The Ying Yang Twins became successful in the early part of this decade due to their unusual vocal tactics, such as whistling or whispering, over a Mr. Collipark beat. Take out the attention-grabbing banter and all that is left is Southern-fried garbage that clogs the ears. But instead of adopting another oral accent as a gimmick, the Ying Yang Twins turn the focus of Chemically Imbalanced on its producers: Mr. Collipark and Wyclef Jean. In a battle of the beats scenario, listeners learn during “Intro” that the album is basically split between the two: Collipark mainly produces the first half, while the latter half is primarily overseen by Jean. Who wins?In round one, Collipark disappoints as he repeats his drum patterns and echoing beats reminiscent of past singles such as “Salt Shaker” and “Wait (The Whisper Song).” While the Twins creatively run down their career hits in the second verse of “Keep on Coming,” the song and others sound interchangeable with any of their previous Collipark offerings. “Jack It Up” and “1st Booty on Duty” provide nothing new from a creative or lyrical standpoint except to recall the glories of Southern T&A. Attempting to take a different route, the Twins get romantic on “Take It Slow,” but it is hard to think of rose petals and candlelit dinners as their voices growl corny come-ons.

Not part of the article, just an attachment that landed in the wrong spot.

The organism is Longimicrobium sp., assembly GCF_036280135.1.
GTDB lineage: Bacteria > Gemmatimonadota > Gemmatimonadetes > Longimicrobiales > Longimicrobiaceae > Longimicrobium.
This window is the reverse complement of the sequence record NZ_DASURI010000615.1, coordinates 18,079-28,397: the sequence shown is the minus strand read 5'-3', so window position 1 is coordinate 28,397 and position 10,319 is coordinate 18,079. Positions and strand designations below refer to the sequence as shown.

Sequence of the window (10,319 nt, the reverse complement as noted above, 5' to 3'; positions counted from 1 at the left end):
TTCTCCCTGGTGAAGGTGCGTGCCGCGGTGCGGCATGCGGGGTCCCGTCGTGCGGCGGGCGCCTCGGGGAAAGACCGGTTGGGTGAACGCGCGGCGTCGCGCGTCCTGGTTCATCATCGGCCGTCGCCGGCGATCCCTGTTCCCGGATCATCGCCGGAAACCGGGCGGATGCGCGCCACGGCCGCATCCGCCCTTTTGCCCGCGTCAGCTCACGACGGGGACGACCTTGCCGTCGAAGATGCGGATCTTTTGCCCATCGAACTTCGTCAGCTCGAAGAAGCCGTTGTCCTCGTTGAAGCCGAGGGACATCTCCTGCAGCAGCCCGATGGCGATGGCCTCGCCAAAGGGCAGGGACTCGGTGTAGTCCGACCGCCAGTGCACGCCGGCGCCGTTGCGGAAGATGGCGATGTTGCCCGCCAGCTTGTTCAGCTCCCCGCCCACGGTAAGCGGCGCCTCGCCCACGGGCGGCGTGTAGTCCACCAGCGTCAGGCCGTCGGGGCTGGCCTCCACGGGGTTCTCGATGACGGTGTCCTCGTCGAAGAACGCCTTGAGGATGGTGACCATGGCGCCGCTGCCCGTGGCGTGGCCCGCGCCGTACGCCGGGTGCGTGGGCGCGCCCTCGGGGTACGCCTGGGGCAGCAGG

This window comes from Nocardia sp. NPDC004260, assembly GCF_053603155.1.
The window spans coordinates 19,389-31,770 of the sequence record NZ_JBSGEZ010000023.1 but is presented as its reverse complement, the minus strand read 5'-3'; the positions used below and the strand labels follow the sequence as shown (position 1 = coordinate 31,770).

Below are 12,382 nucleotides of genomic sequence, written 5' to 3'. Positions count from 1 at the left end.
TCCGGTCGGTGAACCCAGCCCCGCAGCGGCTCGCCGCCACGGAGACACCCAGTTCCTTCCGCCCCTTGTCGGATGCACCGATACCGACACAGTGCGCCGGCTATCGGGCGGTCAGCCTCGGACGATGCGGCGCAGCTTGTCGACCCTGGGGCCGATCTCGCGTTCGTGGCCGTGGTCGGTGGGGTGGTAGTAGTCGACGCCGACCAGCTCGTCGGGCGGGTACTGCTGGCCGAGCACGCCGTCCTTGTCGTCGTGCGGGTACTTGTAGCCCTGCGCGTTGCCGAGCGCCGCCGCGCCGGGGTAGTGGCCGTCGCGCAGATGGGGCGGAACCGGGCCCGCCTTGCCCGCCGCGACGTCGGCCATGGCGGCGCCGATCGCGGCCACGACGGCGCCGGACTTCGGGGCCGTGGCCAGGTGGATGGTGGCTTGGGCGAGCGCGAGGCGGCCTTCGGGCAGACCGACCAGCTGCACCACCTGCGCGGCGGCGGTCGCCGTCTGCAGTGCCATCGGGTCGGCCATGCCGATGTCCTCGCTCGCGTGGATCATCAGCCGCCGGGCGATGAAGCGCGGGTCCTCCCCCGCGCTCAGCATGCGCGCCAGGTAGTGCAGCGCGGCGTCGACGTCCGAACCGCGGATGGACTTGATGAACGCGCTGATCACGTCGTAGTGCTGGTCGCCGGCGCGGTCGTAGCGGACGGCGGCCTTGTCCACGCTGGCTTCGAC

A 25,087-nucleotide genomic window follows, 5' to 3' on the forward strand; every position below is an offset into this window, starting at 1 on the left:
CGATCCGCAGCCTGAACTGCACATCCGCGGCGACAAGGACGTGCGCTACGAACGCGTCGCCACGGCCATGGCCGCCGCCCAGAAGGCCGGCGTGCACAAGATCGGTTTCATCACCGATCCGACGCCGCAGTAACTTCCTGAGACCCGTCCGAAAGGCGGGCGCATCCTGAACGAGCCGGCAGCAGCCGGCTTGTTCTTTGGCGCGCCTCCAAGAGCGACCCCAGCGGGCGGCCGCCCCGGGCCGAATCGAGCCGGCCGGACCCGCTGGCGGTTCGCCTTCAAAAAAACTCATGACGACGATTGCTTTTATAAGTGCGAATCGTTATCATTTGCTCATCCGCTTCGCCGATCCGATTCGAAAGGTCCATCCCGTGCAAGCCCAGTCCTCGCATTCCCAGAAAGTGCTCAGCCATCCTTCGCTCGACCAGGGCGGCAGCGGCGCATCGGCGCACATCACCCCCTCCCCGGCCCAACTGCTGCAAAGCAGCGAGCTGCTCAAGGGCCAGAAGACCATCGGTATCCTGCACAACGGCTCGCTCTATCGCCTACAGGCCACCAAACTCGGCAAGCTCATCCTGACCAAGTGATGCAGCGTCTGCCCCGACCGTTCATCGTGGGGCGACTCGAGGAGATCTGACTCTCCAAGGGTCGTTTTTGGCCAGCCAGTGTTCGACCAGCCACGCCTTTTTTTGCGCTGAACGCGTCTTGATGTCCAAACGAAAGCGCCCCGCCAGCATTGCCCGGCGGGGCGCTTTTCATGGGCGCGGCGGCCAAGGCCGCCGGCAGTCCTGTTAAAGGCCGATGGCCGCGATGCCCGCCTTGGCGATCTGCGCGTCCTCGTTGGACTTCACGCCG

In round two, Jean does not fare much better, wailing away whenever he can to try and outshine the Twins, especially on lead single “Dangerous.” Songs such as “Family” and “Leave” become forgettable since Jean lacks a distinct production style and the Twins are short on lyrical content. The energetic “Water” is the highlight of this album, though, as it mixes sirens and chest-thumping beats with a hypnotic aria underlying the chorus. With a sip of “Water,” Jean narrowly wins over Collipark. Although it does not matter since the listeners lose after hearing the entire album.